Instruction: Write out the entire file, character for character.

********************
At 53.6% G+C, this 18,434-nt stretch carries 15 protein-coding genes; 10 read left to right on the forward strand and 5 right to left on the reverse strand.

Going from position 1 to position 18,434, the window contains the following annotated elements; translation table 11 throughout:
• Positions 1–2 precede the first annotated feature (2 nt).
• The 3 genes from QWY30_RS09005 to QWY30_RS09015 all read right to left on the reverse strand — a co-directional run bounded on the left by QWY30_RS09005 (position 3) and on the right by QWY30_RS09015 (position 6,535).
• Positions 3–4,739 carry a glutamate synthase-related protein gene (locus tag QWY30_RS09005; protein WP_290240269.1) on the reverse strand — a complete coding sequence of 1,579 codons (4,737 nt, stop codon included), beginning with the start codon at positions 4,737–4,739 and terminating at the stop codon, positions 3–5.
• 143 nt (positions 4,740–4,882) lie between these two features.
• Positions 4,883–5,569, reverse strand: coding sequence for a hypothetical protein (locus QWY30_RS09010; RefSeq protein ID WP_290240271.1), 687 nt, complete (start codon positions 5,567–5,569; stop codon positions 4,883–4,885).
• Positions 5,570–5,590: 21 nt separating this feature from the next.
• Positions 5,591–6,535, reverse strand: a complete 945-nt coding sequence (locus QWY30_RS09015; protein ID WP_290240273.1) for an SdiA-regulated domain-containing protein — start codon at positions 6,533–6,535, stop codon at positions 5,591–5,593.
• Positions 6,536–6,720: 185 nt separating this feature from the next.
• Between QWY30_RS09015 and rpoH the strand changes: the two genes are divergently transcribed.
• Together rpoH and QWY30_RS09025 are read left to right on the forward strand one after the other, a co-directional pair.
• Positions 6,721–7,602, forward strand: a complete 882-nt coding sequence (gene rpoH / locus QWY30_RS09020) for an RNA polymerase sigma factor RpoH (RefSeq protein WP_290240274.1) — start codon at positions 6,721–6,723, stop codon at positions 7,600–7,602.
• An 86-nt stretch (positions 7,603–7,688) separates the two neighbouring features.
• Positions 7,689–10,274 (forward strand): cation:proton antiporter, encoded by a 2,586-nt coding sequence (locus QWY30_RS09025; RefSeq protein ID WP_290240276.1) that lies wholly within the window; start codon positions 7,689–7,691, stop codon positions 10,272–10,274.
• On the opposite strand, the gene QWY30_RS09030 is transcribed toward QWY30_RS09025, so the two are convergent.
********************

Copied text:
At 53.6% G+C, this 18,434-nt stretch carries 15 protein-coding genes; 10 read left to right on the forward strand and 5 right to left on the reverse strand.

Going from position 1 to position 18,434, the window contains the following annotated elements; translation table 11 throughout:
• Positions 1–2 precede the first annotated feature (2 nt).
• The 3 genes from QWY30_RS09005 to QWY30_RS09015 all read right to left on the reverse strand — a co-directional run bounded on the left by QWY30_RS09005 (position 3) and on the right by QWY30_RS09015 (position 6,535).
• Positions 3–4,739 carry a glutamate synthase-related protein gene (locus tag QWY30_RS09005; protein WP_290240269.1) on the reverse strand — a complete coding sequence of 1,579 codons (4,737 nt, stop codon included), beginning with the start codon at positions 4,737–4,739 and terminating at the stop codon, positions 3–5.
• 143 nt (positions 4,740–4,882) lie between these two features.
• Positions 4,883–5,569, reverse strand: coding sequence for a hypothetical protein (locus QWY30_RS09010; RefSeq protein ID WP_290240271.1), 687 nt, complete (start codon positions 5,567–5,569; stop codon positions 4,883–4,885).
• Positions 5,570–5,590: 21 nt separating this feature from the next.
• Positions 5,591–6,535, reverse strand: a complete 945-nt coding sequence (locus QWY30_RS09015; protein ID WP_290240273.1) for an SdiA-regulated domain-containing protein — start codon at positions 6,533–6,535, stop codon at positions 5,591–5,593.
• Positions 6,536–6,720: 185 nt separating this feature from the next.
• Between QWY30_RS09015 and rpoH the strand changes: the two genes are divergently transcribed.
• Together rpoH and QWY30_RS09025 are read left to right on the forward strand one after the other, a co-directional pair.
• Positions 6,721–7,602, forward strand: a complete 882-nt coding sequence (gene rpoH / locus QWY30_RS09020) for an RNA polymerase sigma factor RpoH (RefSeq protein WP_290240274.1) — start codon at positions 6,721–6,723, stop codon at positions 7,600–7,602.
• An 86-nt stretch (positions 7,603–7,688) separates the two neighbouring features.
• Positions 7,689–10,274 (forward strand): cation:proton antiporter, encoded by a 2,586-nt coding sequence (locus QWY30_RS09025; RefSeq protein ID WP_290240276.1) that lies wholly within the window; start codon positions 7,689–7,691, stop codon positions 10,272–10,274.
• On the opposite strand, the gene QWY30_RS09030 is transcribed toward QWY30_RS09025, so the two are convergent.